Thank you for such an informative site. My husband, age 57, was just diagnosed with CLL in April, 2008. We are very new to CLL-world, but have spent alot of time on the internet and have been quite lucky to get an appointment with an associate of Dr. Byrd's at OSU. Long story short, my husband is basically asymptomatic, 1-2 small lymph nodes in his neck, but testing results at OSU (FISH showed 13q positive and BMP showed unmutated cell status) placed him in the high risk group. Dr. Byrd is currently running a clinical trial--CALGB 10501--for asymptomatic, high risk CLL patients who have never been treated. Three arms to the study: Arm A-begin standard FR treatment now, Arm B-begin standard FR treatment when symptoms worsen, Arm C-mutated status, begin treatment when symptoms worse. My husband will be randomized, due to his unmutated status to either Arm A or B. If he is placed in Arm A, FR therapy will begin in Sept/Oct. We are so new to all of this, and I do understand the value of clinical trials in helping all of us get to the bottom of this disease. And, while we were so excited to be able to be seen at OSU and hoping that there would be something that we "could DO," now that there is something we can do, we are struggling with worrying about starting treatment too soon, especially after reading your comments from Dr. Byrd. We welcome the comments of others who have been around this block for awhile. We are faithful readers of clltopics and get much of our info there. Thank you for any thoughts.

David Arenson said...


The trial your husband is in is one of the most important in CLL, in my opinion. Answering the question of whether risk-adapted early intervention increases survival in CLL patients will be of great use to those who have to make treatment decisions in the future.

Early intervention for an unmutated (bad prognostic) but 13q (good prognostic) patient is definitely experimental. The traditional view is to watch and wait. Those joining the trial are taking a risk, but it could cut both ways. (Early intervention could turn out to be a really good thing.) But, as of now, it is generally seen to be beneficial only in cases of some unmutated, 17p-deleted patients, those with especially aggressive disease.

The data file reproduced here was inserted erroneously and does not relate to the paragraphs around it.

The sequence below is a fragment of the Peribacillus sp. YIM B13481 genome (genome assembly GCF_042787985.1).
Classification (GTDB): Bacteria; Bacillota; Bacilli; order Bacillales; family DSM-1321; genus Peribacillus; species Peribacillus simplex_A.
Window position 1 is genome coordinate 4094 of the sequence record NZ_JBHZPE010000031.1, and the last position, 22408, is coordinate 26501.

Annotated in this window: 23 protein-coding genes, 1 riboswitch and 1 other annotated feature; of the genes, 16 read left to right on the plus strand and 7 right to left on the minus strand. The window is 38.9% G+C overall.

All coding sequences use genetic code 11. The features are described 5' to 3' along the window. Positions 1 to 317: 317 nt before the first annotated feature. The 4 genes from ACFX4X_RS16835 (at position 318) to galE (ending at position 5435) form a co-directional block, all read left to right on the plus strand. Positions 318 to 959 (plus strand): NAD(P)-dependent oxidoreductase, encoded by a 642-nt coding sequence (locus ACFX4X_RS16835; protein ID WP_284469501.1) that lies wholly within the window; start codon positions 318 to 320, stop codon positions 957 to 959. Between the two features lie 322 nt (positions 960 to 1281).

I believe it has been shown that early treatment with chlorambucil did not extend overall survival (read treatment overview article by Dr. Andrew Pettitt at UK CLL Support Association -- link at right).

As Pettitt points out, and as I think is the situation here, patient preference is often paramount when there is no clear course of action. So if you and your husband feel like you want to be pioneers after all you have read, that is one thing. Perhaps it fits your outlook and personality. If you are doing this to "do something" because you feel a little panicked by his diagnosis, that is another. (You can also try EGCG if you want to do something other than watch and wait, and it has very little downside.)

My advice is always to get in touch with your intuition, your gut feelings, and to go with that.

And also to remember that, as Dr. Byrd told me, CLL is a long journey. There is seldom a reason to jump into something without giving it adequate time to mull over.

Al the best to you,


Kathy said...

Thank you David, for your insight and your thoughts. We were not aware of Dr. Pettitt's research and will certainly follow up on that. We truly appreciate the experiences of those that have been on the journey.